Ninth Circuit reverses judgment against GMSR's clients in copyright/trademark case concerning "Eleanor" from "Gone In 60 Seconds"
November 12, 2008
Halicki v. Carroll Shelby International, et al., (2008) 547 F.3d 1213 (9th Cir. 2008) (Ninth Circuit Court of Appeals). [published]. GMSR's clients owned the copyrights to and trademarks associated with the classic 1974 film, "Gone in 60 Seconds" and its iconic car character, "Eleanor." In 2000, Disney (through an agreement with GMSR's clients) released a blockbuster remake of the film under the same name, reprising the character "Eleanor." Defendants, including custom car/racing legend Carroll Shelby, manufactured, marketed and sold high-priced replicas of the Remake “Eleanor,” prompting GMSR's clients to sue for various copyright and trademark claims. The District Court dismissed the case on summary judgment, ruling that GMSR's clients lacked standing and had assigned any of their rights to the Remake "Eleanor" to Disney.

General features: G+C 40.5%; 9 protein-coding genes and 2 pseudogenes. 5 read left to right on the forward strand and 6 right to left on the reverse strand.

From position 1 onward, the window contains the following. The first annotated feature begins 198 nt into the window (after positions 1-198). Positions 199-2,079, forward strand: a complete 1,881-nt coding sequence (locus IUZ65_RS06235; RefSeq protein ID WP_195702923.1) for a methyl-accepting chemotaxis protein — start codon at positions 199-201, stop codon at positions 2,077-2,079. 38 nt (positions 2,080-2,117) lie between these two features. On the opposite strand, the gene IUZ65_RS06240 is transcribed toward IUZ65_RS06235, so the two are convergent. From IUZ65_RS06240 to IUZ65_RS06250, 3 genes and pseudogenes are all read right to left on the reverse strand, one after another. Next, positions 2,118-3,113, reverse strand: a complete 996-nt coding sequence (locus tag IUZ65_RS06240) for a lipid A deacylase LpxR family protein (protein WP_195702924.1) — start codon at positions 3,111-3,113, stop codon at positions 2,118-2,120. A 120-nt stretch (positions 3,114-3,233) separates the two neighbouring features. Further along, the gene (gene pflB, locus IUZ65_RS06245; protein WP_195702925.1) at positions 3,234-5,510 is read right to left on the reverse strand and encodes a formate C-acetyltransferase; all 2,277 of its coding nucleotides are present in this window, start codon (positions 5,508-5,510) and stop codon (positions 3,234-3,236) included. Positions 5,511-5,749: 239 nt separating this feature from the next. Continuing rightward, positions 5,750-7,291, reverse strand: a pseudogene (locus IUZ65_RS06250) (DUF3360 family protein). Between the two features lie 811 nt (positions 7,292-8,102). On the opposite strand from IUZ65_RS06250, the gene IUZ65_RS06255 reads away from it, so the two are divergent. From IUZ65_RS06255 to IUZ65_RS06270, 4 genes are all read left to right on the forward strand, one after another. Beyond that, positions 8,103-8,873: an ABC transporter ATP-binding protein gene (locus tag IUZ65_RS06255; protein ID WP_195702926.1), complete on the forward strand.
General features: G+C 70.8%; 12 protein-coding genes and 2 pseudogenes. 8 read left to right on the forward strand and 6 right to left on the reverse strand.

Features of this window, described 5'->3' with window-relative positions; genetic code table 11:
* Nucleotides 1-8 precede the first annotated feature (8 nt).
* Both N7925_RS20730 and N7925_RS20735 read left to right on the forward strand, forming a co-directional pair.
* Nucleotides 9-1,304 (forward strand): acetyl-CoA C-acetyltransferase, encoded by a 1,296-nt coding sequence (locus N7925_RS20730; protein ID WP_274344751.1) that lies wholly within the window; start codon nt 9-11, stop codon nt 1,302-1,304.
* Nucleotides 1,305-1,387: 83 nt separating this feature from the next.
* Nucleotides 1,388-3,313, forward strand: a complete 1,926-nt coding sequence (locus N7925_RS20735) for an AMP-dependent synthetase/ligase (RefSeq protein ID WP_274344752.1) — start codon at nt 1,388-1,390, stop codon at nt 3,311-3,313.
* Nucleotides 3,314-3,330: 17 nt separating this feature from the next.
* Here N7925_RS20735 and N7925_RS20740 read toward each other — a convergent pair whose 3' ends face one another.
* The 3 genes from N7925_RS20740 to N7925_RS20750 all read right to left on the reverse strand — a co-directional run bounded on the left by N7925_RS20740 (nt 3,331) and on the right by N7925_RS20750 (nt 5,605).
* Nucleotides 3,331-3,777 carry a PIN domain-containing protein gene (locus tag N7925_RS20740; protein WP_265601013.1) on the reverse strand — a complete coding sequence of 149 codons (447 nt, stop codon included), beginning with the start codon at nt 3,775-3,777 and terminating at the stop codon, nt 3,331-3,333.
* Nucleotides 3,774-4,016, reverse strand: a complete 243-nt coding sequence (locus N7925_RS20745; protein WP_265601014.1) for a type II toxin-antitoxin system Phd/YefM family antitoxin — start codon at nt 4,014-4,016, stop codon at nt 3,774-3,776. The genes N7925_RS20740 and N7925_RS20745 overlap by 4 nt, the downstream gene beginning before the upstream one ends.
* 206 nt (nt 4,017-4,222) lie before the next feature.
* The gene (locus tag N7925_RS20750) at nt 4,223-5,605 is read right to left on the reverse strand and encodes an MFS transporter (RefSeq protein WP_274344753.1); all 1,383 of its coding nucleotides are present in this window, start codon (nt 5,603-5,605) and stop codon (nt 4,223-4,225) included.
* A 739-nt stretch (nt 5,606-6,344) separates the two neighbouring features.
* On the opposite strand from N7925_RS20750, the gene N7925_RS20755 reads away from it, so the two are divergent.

The Ninth Circuit reversed, holding that GMSR's clients did have standing to pursue their copyright and trademark claims and that they had not assigned their Remake "Eleanor" rights to Disney. The Court also provided guidance to the District Court on remand as to the copyrightability of the "Eleanor" car character and the ownership of the "Eleanor" and "Gone in 60 Seconds" trademarks.
Halicki v. Carroll Shelby International, et al., Appellants' Opening Brief
Halicki v. Carroll Shelby International, et al., Combined Appellants' Reply Brief / Cross-Appellees' Brief
Halicki v. Carroll Shelby International, et al., (2008) 547 F.3d 1213 (9th Cir. 2008)
Timothy T. Coates
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